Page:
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    Farmer-led livestock feed and feeding practices in Kenya: Dairy
    (Training Material, 2024-05-30) Lukuyu, Ben A.; Gichuki, Francis N.; Kiptoo, Emmaculate; Habermann, Birgit; DuttaGupta, Tanaya; Bullock, Renee
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    Science of Scaling Retreat Report
    (Report, 2024-03-19) Kihoro, Esther; Schut, Marc; McGuire, Erin; Leeuwis, Cees; MacMillan, Susan; Buono, Nicoletta; Woltering, Lennart; Dahl, Hauke; Gebreyes, Million; Jasada, Ijudai; Mugambi, Samuel; Gregerson, Katheryn; Ngissah, E.; Melaku, Dagmawi; Kalele, D.; Ewell, Hanna; Ronchi, Loraine; Dror, Iddo
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    Feed balances for ruminant livestock: Gridded estimates for data constrained regions
    (Journal Article, 2024) Fraval, Simon; Mutua, John Y.; Amole, Tunde A.; Tolera, Adugna; Feyisa, T.; Thornton, Philip K.; Notenbaert, An Maria Omer; Adesogan, A.; Balehegn, M.; Ayantunde, Augustine A.; Zampaligre, N.; Duncan, Alan J.
    Demand for animal source foods and livestock feed are forecast to increase across sub-Saharan Africa. In this context, there is a need to estimate the availability of livestock feed to support decision making at local, sub-national and national levels. In this study we assess feed balances for ruminant livestock in Ethiopia and Burkina Faso. Feed availability was estimated using remotely sensed products and detailed feed composition data. Feed requirements were estimated for maintenance, growth, lactation, gestation and locomotion using a data intensive model. Biomass available as animal feed was estimated to be 8.6 tonnes dry matter (DM) per hectare in the Ethiopian highlands and midlands, 3.2 tonnes DM per hectare in the Ethiopian lowlands, 2.9 tonnes DM per hectare in Burkina Faso’s Sudanian agro-ecological zone and 1.0 tonne DM per hectare in the Sahel. The energy requirements of lactating cows were estimated to be 62.1 Megajoules (MJ) per animal per day in the Ethiopian highlands and midlands, 62.7 MJ in the Ethiopian lowlands, 88.5 MJ in Burkina Faso’s Sudanian agro-ecological zone and 53.1 MJ per animal per day in the Sahel. Feed scarcity hotspots are most prominently located in the Ethiopian highlands and the Sahelian agro-ecological zone of Burkina Faso. Demand side policy and investment initiatives can address hotspots by influencing herd sizes, nutritional requirements and herd mobility. Supply side policy and investment initiatives can secure existing feed resources, develop new sources of feed and incentivise trade in feed resources. Improving feed balances will be of value to decision makers with the aims of optimising livestock productivity, minimising exposure to climatic shocks and minimising greenhouse gas emission intensity.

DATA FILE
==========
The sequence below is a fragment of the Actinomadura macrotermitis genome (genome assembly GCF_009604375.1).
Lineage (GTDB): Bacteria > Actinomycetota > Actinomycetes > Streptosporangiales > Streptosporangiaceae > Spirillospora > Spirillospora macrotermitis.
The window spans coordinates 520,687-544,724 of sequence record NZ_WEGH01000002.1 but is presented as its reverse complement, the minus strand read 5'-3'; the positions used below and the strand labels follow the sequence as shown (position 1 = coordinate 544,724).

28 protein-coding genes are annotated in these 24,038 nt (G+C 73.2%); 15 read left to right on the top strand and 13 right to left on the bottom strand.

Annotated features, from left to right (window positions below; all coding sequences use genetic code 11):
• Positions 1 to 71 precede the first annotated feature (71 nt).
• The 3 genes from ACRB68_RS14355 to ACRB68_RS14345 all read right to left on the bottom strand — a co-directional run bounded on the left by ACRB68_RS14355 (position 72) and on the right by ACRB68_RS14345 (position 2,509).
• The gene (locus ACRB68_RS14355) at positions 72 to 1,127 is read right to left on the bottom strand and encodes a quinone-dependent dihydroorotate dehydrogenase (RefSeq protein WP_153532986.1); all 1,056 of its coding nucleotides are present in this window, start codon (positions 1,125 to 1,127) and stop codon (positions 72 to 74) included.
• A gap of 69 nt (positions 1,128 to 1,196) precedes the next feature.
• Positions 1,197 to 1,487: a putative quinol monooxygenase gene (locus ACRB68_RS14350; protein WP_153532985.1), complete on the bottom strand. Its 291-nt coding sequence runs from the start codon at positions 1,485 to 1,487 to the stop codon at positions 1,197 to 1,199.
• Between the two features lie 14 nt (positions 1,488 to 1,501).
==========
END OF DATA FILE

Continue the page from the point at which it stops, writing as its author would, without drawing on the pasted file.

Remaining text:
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    Barriers and enablers of crop varietal replacement and adoption among smallholder farmers as influenced by gender: the case of sweetpotato in Katakwi district, Uganda
    (Journal Article, 2024-04-18) Bayiyana, I.; Okello, J.J.; Mayanja, S.; Nakitto, M.; Namazzi, S.; Osaru, F.; Ojwang, S.O.; Shikuku, Kelvin Mashisia; Lagerkvist, Carl Johan
    Sweetpotato is climate smart crop, grown with limited external inputs (fertilisers, pesticides, less labour) making it an attractive crop for resource-constrained smallholder farmers. It is also a major cash and food crop for many countries in sub-Saharan Africa. However, adoption of the high yielding and nutritious improved varieties has been disappointingly low. This study uses qualitative methods to explore the barriers and enablers of farmer varietal replacement and adoption. Unlike the extant quantitative studies that identify the determinants of adoption, we delve deeper into understanding the reasons for or against the preference for specific varieties. We used a rich set of information collected via focus group discussions which explore why farmers prefer certain varieties over others and how they perceive the new improved varieties from the national breeding programs. Doing so enabled us to unravel specific traits or trait combinations that farmers seek and identify those that they perceive needing improvement. We find that the most preferred traits were ‘yield’ and ‘good taste’. Implying that the neglect of sensory attributes by breeders contributes to the low adoption of improved sweetpotato varieties. Moreover, we find that altruism among the respondents plays an important role in farmer use of, and sharing of information about improved sweetpotato varieties. Women and men farmers obtained most of their information from neighbours, NGOs and radios. For women, the most important source of planting materials doubled as their most important source of information. Thus, concerted efforts to minimise information constraints are essential for unravelling the adoption puzzle.